My skepticism came from how Idaho almost always seems to be mentioned for Interior, but has been far more often bridesmaid than bride. Before Kempthorne, just one Idahoan led that department - another governor, Cecil Andrus - but someone in the state almost always seems to be mentioned as a prospect.

I was asked last week why that is, and the answer seems straightforward.

Much of it is regional - as in western regional. The Department of Interior’s activities are national in scope, but they seem to to tilt western. The bureaus of Land Management and Reclamation, two of Interior’s largest agencies, operate mostly in the western states. Western governors and legislators - including Idaho’s - tend to have some focus on environmental and natural resource issues, usually more than most of their colleagues to the east. A lot of BLM and Bureau of Reclamation leaders have come from the western states.

(You could say something similar for secretary of the Department of Agriculture, a job never filled by an Idahoan, with the qualified and partial exception of Ezra Taft Benson.)

These things are true for most of the western states. Consider where the recent Interior secretaries have come from: Ryan Zinke from Montana, Sally Jewell from Washington, Ken Salazar from Colorado, Kempthorne from Idaho, and before him Gale Norton of Colorado, Bruce Babbitt of Arizona and Manuel Lujan of New Mexico. The principle applies the same for both parties. The last non-westerner in the position was Don Hodel, in the Reagan Administration. Of the 26 secretaries in the last century, all but six have been westerners.

Few cabinet jobs seem to have a strongly specific regional attachment, but Interior does.

No wonder that as Zinke heads for the door, the list of possibilities to replace him is strongly western. Names mentioned on the long list include just-departed Idaho Governor C.L. “Butch” Otter and Representative Raul Labrador, both loosely plausible from a resume standpoint. Otter, 76 years old and just wrapping 12 years as governor, spent six years in Washington as a member of Congress and seldom missed an opportunity to say how much he wanted leave. Labrador is a better fit in some ways but Interior-related subjects do not seem to have been a high priority for him. He has never been an executive (many cabinet members are former governors). Besides that, he lost the Republican primary for governor last year, a primary many had expected him to win, which would not be the best positioning for building political capital in the Trump Administration.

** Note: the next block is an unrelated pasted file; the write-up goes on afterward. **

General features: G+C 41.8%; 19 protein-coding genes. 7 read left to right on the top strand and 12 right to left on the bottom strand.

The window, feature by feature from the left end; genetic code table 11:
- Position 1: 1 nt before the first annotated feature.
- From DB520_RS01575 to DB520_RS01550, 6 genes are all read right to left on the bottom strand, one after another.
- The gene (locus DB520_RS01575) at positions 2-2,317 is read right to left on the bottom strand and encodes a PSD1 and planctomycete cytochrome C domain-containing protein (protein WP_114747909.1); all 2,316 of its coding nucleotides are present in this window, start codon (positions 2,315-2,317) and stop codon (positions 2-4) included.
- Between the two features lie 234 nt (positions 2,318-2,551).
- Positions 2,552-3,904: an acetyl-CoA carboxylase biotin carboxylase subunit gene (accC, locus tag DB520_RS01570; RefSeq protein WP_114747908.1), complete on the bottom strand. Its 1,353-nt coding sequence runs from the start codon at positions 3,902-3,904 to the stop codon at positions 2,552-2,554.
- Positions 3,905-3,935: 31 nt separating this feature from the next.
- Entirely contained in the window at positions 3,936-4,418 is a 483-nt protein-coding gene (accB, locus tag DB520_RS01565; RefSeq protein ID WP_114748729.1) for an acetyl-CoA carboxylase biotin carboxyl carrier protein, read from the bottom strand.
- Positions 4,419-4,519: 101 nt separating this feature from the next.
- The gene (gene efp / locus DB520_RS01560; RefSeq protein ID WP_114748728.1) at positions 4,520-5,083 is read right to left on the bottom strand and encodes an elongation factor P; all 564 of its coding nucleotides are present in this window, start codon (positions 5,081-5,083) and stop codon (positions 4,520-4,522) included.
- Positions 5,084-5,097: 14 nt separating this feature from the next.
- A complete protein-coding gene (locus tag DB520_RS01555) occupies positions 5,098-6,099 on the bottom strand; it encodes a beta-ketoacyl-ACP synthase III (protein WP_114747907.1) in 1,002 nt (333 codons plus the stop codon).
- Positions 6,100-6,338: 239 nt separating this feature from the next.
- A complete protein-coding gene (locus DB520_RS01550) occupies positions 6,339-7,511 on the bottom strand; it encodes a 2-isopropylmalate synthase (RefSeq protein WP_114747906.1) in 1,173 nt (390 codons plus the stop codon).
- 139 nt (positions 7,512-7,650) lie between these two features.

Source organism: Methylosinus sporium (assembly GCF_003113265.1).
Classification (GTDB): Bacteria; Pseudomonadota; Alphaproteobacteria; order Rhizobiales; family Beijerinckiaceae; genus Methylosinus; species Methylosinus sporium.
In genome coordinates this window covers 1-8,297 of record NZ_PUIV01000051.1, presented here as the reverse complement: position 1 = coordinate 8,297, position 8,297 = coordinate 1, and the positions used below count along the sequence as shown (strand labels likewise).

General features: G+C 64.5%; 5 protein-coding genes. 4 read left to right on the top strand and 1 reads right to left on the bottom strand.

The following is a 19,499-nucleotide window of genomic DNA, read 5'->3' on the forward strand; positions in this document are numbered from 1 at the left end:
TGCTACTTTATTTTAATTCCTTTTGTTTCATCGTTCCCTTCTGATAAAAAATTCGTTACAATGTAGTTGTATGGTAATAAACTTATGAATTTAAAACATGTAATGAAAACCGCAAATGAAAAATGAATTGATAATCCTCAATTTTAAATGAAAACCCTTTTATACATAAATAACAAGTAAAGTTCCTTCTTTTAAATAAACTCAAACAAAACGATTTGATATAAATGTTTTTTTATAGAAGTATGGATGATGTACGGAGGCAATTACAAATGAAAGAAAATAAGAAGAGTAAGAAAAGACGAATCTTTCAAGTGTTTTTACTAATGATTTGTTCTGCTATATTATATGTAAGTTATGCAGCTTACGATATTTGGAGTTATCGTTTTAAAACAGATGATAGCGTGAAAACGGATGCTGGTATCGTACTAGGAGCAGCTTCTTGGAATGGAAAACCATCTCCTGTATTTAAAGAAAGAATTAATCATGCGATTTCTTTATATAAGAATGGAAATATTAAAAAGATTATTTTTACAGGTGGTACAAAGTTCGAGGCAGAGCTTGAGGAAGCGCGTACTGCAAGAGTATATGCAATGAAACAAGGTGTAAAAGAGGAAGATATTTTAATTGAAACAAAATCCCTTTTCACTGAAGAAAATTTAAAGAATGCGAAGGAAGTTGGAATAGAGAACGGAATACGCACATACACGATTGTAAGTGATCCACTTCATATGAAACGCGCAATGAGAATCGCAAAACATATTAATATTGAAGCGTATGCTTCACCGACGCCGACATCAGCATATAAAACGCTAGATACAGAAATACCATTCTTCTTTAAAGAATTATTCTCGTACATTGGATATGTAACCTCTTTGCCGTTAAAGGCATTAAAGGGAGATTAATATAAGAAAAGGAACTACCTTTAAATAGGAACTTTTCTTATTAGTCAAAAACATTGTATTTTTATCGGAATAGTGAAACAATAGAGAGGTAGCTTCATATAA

My best guess for an Interior nominee, at least following the usual political logic, might be to look toward Nevada, which has two departing Republican top office-holders (Senator Dean Heller and Governor Brian Sandoval), both with some established strength in a competitive political environment. No Nevadan has ever been confirmed as Interior secretary, while states around it have contributed. (The same is true of Utah; might that state provide a possibility too?)

I remain a little skeptical for an Idaho answer to the new Interior opening. But there’s always room for a surprise.

From red to purple to blue


On election night 2018, the dour countenance of Democratic strategist James Carville filled our TV screens. In a tone of resignation, Carville opined, "There was some hope the Democrats would have a wave election. It's not going to be a wave election." Across the country, crestfallen Democrats took his prediction as gospel.

But Carville was wrong.

Like many other Democratic operatives, he couldn’t see beyond the beltway and the rust belt. He couldn’t imagine that the Southwest and parts of the Rocky Mountain West might more than make up for a few disappointing results east of the Mississippi, that even iconic Orange County, the birthplace of Reagan conservatism and longtime GOP stronghold, would turn completely blue.

Yes, the blue wave rolled in slowly. And, yes, there were some heartbreaking losses, made all the more painful and infuriating by extremely close margins, the result of minority vote suppression. Stacey Abrams’ race for Georgia governor is Exhibit A.

But as the wave slow-rolled across the country, Democrats picked up seven state governorships, hundreds of legislative seats, and a robust majority in the House. In a year when the Senate map overwhelmingly favored Republicans, Democrats lost some seasoned incumbents but picked up long-held GOP seats in Arizona and Nevada. Not since the election of 1974 – right after Watergate – had Democrats fared as well.

In the days leading up to the election, Trump shelved his golf game to campaign non-stop for Republicans. Repeatedly, he bellowed from the podium, “I am on the ticket, because this is also a referendum about me.” His number one target was Montana Senator Jon Tester, who had the audacity to raise questions that led to the embarrassing withdrawal of Dr. Ronny Jackson, Trump's personal physician, as the nominee for secretary of the Department of Veterans Affairs.